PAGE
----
Name Dropping – 2019 Jewel Ball Honorary Chairman
Estelle Jane Glatt Sosland is serving as the honorary chairman for this year’s Jewel Ball. She was married for 72 years to Morton Irvin Sosland who passed away on April 25th.
Estelle was the chairman of The Jewel Ball in 1991, the year that her grandson Andrew Russell Brown was presented. Another highlight of that Ball was Estelle’s idea: just before the waltz, the debutantes curtsied in tribute to Clara Stager Hockaday (Mrs. Burnham Hockaday), the co-founder and honorary chairman – and then Mrs. Hockaday waved at them. The evening was graced by the presence of many past chairmen, who were photographed by Roy Inman.
Estelle Jane Glatt, the daughter of Mr. and Mrs. Meyer S. Glatt grew up in Our Town, graduating from Notre Dame de Sion. She married Morton Irvin Sosland, the son of Mr. and Mrs. David N. Sosland, on June 6, 1946, at her parents’ home on Stratford Road, with the reception held in the garden. Their wedding trip was to New England. That same month, Estelle received her diploma from Smith College. The couple settled for a time in Boston, where Morton, an Army veteran, continued his studies at Harvard. Fortunately, they returned to Kansas City, where Morton’s career led him to be the chairman of the Sosland Publishing Company.
At the time that Estelle served as Jewel Ball chairman, she was an associate trustee at The Nelson-Atkins Museum of Art and a trustee of the Kansas City Symphony. She had already served as president of the Smith College Club, member of the board of directors of the Kansas City Art Institute, vice president and member of the board of directors of the Menorah Medical Center Auxiliary, trustee of the Sunset Hill School (now The Pembroke Hill School), and president and director of the Women’s Division of the Kansas City Philharmonic (the predecessor to the Symphony).
In addition, Estelle has served as a University trustee at The Nelson-Atkins Museum of Art and has been a trustee of the Oppenstein Brothers Foundation, which has given the Museum a grant in her honor. She was very involved in Young Audiences, of which she was on the national board of directors. Education is important to the Sosland family, and Estelle served on the advisory board of The University of Kansas Hall Center for the Humanities.
From their early days together, Estelle and Morton shared an enthusiasm for collecting art. They relished donating art to The Nelson and to the community. The now-iconic Shuttlecocks created by Coosje van Bruggen and Claes Oldenburg were acquired through the generosity of the Sosland family in celebration of the arrival of their Sosland ancestors and relatives in the United States 100 years earlier. In 2009, the couple donated 34 objects created by Native Americans who lived on the Northwest Coast to The Nelson. These objects included baskets, blankets, bowls, carvings, and masks. Among the tribes represented were the Haida, Kwakiutl, and Tlingit. Kansas City, Missouri, Mayor Sly James proclaimed September 19, 2014 to be “Morton and Estelle Sosland Day” The pair were lauded in the proclamation as “widely respected champions of American Indian art and discerning collectors in the field.” The honor was deliberately timed to coincide with the public opening of the landmark exhibition, The Plains Indians: Artists of Earth and Sky at The Nelson.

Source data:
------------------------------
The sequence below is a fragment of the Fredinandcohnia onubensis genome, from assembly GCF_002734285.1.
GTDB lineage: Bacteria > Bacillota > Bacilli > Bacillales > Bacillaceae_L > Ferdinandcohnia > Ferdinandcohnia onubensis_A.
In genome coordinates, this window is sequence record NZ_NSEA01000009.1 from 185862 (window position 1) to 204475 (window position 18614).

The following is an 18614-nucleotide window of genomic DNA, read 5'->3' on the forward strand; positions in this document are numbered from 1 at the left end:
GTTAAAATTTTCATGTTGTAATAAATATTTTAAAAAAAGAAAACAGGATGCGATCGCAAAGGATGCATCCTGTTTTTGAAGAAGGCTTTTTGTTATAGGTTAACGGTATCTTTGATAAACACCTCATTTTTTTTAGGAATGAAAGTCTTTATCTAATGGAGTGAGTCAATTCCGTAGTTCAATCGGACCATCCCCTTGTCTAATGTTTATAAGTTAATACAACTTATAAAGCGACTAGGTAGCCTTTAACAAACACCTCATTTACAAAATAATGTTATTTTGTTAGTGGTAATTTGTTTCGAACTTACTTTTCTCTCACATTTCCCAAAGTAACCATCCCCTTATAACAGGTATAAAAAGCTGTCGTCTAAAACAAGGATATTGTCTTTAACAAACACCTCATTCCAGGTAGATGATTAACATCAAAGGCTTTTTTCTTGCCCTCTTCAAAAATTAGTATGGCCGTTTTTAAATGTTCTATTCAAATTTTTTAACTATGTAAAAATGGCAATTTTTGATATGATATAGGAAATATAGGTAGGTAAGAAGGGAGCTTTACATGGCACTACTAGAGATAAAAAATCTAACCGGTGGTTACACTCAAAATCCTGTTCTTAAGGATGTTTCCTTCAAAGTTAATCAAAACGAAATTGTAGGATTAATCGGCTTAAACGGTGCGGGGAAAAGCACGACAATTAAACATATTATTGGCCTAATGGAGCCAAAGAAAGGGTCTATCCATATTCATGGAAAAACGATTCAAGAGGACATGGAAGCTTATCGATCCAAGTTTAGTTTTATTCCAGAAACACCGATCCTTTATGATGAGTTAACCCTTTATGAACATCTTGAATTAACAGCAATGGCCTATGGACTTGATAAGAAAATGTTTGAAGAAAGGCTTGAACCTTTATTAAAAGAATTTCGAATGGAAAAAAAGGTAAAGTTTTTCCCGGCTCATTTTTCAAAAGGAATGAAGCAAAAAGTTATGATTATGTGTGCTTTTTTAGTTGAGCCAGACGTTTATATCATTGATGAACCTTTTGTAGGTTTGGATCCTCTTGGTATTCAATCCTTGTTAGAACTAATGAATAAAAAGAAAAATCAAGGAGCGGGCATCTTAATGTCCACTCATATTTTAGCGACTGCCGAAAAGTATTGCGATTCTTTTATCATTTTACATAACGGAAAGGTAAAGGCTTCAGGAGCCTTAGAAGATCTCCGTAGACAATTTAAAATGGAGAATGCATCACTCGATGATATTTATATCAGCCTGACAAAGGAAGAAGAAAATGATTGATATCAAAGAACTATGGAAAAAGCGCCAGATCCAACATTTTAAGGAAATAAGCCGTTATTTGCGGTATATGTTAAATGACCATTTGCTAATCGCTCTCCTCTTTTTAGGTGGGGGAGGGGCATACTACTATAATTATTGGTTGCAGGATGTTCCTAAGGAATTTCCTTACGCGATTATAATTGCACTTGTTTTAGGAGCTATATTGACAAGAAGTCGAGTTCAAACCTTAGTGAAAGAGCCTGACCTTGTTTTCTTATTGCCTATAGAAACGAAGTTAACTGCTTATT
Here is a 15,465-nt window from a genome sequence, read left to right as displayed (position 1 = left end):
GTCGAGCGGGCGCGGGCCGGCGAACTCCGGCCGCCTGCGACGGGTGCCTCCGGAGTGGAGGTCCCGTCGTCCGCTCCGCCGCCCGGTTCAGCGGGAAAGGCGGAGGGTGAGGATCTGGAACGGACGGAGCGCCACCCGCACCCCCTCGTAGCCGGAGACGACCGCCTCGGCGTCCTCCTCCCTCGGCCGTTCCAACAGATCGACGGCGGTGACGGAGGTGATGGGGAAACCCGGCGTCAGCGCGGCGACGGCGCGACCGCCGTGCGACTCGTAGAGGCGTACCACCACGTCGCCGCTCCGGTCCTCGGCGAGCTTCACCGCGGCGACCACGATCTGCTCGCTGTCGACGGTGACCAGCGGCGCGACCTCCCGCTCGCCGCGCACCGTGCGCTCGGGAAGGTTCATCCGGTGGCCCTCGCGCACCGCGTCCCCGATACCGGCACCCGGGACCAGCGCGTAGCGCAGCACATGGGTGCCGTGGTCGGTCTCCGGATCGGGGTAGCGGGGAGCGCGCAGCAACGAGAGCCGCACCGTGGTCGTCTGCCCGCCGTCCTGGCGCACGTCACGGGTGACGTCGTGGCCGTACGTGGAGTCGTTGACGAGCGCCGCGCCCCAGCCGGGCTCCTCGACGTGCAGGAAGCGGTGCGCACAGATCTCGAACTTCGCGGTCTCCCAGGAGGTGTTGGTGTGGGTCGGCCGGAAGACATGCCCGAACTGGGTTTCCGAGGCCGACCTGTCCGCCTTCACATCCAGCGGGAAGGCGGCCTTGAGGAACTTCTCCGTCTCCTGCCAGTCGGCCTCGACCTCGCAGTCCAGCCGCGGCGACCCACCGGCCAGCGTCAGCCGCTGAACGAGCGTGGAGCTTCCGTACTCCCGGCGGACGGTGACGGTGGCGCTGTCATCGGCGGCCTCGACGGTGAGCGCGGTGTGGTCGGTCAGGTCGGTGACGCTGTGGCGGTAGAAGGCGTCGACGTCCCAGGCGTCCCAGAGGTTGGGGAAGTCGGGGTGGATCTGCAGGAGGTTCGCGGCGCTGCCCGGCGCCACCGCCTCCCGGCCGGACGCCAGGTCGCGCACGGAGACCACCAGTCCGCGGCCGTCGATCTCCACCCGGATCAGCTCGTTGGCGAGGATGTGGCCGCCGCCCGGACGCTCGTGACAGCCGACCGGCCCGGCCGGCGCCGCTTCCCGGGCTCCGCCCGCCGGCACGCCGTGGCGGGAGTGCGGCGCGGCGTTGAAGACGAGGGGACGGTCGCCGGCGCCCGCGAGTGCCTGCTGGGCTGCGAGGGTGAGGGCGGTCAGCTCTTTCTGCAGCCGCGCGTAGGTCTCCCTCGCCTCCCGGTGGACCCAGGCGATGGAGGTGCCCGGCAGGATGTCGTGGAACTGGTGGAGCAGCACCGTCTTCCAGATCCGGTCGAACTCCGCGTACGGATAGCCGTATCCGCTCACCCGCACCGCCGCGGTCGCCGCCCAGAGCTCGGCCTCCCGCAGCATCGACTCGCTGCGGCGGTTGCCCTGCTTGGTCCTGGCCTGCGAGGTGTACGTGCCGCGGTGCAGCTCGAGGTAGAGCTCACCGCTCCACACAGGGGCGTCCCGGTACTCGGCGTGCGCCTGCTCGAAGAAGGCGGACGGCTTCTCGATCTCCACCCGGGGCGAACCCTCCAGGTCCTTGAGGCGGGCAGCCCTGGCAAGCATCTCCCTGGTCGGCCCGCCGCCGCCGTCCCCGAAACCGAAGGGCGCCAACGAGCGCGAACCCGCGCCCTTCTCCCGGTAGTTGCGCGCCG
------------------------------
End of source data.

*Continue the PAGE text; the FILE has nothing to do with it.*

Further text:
This year, Andy Goldsworthy is creating Walking Wall at The Nelson. The wall will travel – literally – until it reaches its destination, in and around the Bloch Building. This site-specific installation is in honor of Estelle and Morton and was commissioned by the Hall Family Foundation.
Travel was an important aspect of Estelle and Morton’s life, both for his work and for their own enjoyment. They owned a house in England for more than 30 years, spending summers and even a few winter months there. Their favorite part? Having each of their grandchildren come for a long visit. Estelle loves Jack Russell terriers, as did Morton, and several have been part of the family. Estelle’s other favorite hobbies have included gardening and walking. In recent years, she and Jean Green could sometimes be seen out for a stroll in Loose Park.
Estelle and Morton had three children together: Amy Debra Sosland Brown, who was a Jewel Ball debutante in 1968, and Elizabeth Jane “Betsy” Sosland, who followed in her sister’s footsteps in 1970, and Charles Samuel Sosland, who is married to Jeanne Ryan Sosland.
Their grandchildren are Meyer Joseph Sosland, who was a member of the floor committee in 1998 (now The Gentlemen of The Jewel Ball), and Sarah and Sophie, Jewel Ball debutantes in 2000 and 2004, respectively. Meyer and his wife, Melinda “Mindy” Scudder Sosland, have two daughters: Rosa Suzanne was a page at The Jewel Ball in 2015, and Isabel Ruth will be a page this June. Sarah is married to Benton Ashley Smith, and they are the parents of a daughter, Aviva. Sophie and her husband, Ryan Christopher Reich, have one son, Amon. Andrew Brown and his wife, Kate Miller Brown, are the parents of Julia and Charlotte.
This year’s Jewel Ball will be held on June 22nd at The Nelson-Atkins Museum of Art. Wendy Hockaday Burcham (Mrs. James Grant Burcham) is serving as chairman.
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